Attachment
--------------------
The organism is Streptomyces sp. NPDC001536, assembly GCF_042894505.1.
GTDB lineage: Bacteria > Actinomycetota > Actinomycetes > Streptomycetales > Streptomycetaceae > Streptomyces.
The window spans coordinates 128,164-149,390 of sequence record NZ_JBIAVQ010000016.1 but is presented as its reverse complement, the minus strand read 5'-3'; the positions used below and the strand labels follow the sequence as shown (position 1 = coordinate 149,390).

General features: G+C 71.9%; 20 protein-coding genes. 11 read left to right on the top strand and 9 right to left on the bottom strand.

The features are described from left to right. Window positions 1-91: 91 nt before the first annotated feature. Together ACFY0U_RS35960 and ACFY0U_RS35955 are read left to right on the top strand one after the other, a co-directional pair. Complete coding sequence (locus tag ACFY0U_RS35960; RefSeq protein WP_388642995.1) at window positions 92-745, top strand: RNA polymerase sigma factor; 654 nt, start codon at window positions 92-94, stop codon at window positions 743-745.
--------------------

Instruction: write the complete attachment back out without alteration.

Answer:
The organism is Streptomyces sp. NPDC001536, assembly GCF_042894505.1.
GTDB lineage: Bacteria > Actinomycetota > Actinomycetes > Streptomycetales > Streptomycetaceae > Streptomyces.
The window spans coordinates 128,164-149,390 of sequence record NZ_JBIAVQ010000016.1 but is presented as its reverse complement, the minus strand read 5'-3'; the positions used below and the strand labels follow the sequence as shown (position 1 = coordinate 149,390).

General features: G+C 71.9%; 20 protein-coding genes. 11 read left to right on the top strand and 9 right to left on the bottom strand.

The features are described from left to right. Window positions 1-91: 91 nt before the first annotated feature. Together ACFY0U_RS35960 and ACFY0U_RS35955 are read left to right on the top strand one after the other, a co-directional pair. Complete coding sequence (locus tag ACFY0U_RS35960; RefSeq protein WP_388642995.1) at window positions 92-745, top strand: RNA polymerase sigma factor; 654 nt, start codon at window positions 92-94, stop codon at window positions 743-745.